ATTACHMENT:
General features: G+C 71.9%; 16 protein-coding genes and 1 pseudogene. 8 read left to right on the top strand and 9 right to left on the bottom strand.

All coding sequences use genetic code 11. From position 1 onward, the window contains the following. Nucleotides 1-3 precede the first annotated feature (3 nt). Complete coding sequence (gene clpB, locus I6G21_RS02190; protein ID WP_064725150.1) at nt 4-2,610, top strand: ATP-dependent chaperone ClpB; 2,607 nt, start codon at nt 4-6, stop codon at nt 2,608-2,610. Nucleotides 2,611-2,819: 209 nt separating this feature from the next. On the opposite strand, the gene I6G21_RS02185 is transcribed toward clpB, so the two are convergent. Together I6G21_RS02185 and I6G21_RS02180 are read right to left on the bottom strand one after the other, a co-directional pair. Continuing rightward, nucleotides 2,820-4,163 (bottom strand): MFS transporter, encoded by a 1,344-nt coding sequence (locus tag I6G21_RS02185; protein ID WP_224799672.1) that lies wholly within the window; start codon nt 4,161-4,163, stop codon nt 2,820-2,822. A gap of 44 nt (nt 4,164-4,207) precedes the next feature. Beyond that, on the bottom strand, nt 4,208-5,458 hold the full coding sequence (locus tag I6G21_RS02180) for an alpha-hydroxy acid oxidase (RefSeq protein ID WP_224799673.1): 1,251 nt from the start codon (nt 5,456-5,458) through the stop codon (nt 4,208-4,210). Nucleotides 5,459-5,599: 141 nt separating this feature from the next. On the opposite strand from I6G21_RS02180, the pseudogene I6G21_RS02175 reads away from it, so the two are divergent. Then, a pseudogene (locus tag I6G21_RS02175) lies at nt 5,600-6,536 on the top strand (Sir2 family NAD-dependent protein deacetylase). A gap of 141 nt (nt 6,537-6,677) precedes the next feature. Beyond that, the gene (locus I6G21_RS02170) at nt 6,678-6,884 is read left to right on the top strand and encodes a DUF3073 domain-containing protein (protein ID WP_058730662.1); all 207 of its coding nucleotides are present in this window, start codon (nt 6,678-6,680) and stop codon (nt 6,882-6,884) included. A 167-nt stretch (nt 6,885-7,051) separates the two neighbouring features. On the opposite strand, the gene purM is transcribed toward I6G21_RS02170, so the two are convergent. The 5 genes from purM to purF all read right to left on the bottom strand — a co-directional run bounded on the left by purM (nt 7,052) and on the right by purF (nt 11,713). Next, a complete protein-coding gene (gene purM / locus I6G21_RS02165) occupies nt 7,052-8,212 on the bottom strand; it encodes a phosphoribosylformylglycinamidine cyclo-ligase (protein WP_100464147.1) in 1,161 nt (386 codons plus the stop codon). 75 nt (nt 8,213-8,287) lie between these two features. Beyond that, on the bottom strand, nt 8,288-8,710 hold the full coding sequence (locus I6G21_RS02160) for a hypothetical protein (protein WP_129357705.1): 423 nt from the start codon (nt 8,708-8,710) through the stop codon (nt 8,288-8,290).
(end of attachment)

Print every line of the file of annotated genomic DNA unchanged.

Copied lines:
General features: G+C 71.9%; 16 protein-coding genes and 1 pseudogene. 8 read left to right on the top strand and 9 right to left on the bottom strand.

All coding sequences use genetic code 11. From position 1 onward, the window contains the following. Nucleotides 1-3 precede the first annotated feature (3 nt). Complete coding sequence (gene clpB, locus I6G21_RS02190; protein ID WP_064725150.1) at nt 4-2,610, top strand: ATP-dependent chaperone ClpB; 2,607 nt, start codon at nt 4-6, stop codon at nt 2,608-2,610. Nucleotides 2,611-2,819: 209 nt separating this feature from the next. On the opposite strand, the gene I6G21_RS02185 is transcribed toward clpB, so the two are convergent. Together I6G21_RS02185 and I6G21_RS02180 are read right to left on the bottom strand one after the other, a co-directional pair. Continuing rightward, nucleotides 2,820-4,163 (bottom strand): MFS transporter, encoded by a 1,344-nt coding sequence (locus tag I6G21_RS02185; protein ID WP_224799672.1) that lies wholly within the window; start codon nt 4,161-4,163, stop codon nt 2,820-2,822. A gap of 44 nt (nt 4,164-4,207) precedes the next feature. Beyond that, on the bottom strand, nt 4,208-5,458 hold the full coding sequence (locus tag I6G21_RS02180) for an alpha-hydroxy acid oxidase (RefSeq protein ID WP_224799673.1): 1,251 nt from the start codon (nt 5,456-5,458) through the stop codon (nt 4,208-4,210). Nucleotides 5,459-5,599: 141 nt separating this feature from the next. On the opposite strand from I6G21_RS02180, the pseudogene I6G21_RS02175 reads away from it, so the two are divergent. Then, a pseudogene (locus tag I6G21_RS02175) lies at nt 5,600-6,536 on the top strand (Sir2 family NAD-dependent protein deacetylase). A gap of 141 nt (nt 6,537-6,677) precedes the next feature. Beyond that, the gene (locus I6G21_RS02170) at nt 6,678-6,884 is read left to right on the top strand and encodes a DUF3073 domain-containing protein (protein ID WP_058730662.1); all 207 of its coding nucleotides are present in this window, start codon (nt 6,678-6,680) and stop codon (nt 6,882-6,884) included. A 167-nt stretch (nt 6,885-7,051) separates the two neighbouring features. On the opposite strand, the gene purM is transcribed toward I6G21_RS02170, so the two are convergent. The 5 genes from purM to purF all read right to left on the bottom strand — a co-directional run bounded on the left by purM (nt 7,052) and on the right by purF (nt 11,713). Next, a complete protein-coding gene (gene purM / locus I6G21_RS02165) occupies nt 7,052-8,212 on the bottom strand; it encodes a phosphoribosylformylglycinamidine cyclo-ligase (protein WP_100464147.1) in 1,161 nt (386 codons plus the stop codon). 75 nt (nt 8,213-8,287) lie between these two features. Beyond that, on the bottom strand, nt 8,288-8,710 hold the full coding sequence (locus I6G21_RS02160) for a hypothetical protein (protein WP_129357705.1): 423 nt from the start codon (nt 8,708-8,710) through the stop codon (nt 8,288-8,290).